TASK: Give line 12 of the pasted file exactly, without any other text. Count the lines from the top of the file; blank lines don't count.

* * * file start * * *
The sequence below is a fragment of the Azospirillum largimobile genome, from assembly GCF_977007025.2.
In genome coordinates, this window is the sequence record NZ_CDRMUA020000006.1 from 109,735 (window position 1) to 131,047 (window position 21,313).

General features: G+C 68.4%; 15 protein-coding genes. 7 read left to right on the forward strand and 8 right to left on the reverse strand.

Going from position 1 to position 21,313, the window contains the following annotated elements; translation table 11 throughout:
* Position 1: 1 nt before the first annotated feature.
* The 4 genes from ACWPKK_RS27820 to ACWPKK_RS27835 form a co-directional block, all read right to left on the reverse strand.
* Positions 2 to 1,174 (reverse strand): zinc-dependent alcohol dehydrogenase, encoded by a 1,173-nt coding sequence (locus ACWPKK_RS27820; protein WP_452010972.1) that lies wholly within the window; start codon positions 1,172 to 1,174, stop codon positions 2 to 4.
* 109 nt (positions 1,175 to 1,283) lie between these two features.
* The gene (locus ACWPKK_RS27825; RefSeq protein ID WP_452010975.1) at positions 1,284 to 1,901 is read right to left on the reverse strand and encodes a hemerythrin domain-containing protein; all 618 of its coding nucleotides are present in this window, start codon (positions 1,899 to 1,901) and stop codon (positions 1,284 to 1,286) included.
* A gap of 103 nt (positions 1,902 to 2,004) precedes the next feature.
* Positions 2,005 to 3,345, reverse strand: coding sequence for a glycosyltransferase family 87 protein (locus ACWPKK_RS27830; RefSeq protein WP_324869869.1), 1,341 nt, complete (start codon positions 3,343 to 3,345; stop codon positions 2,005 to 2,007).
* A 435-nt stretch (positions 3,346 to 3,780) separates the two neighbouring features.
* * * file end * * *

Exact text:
* A 435-nt stretch (positions 3,346 to 3,780) separates the two neighbouring features.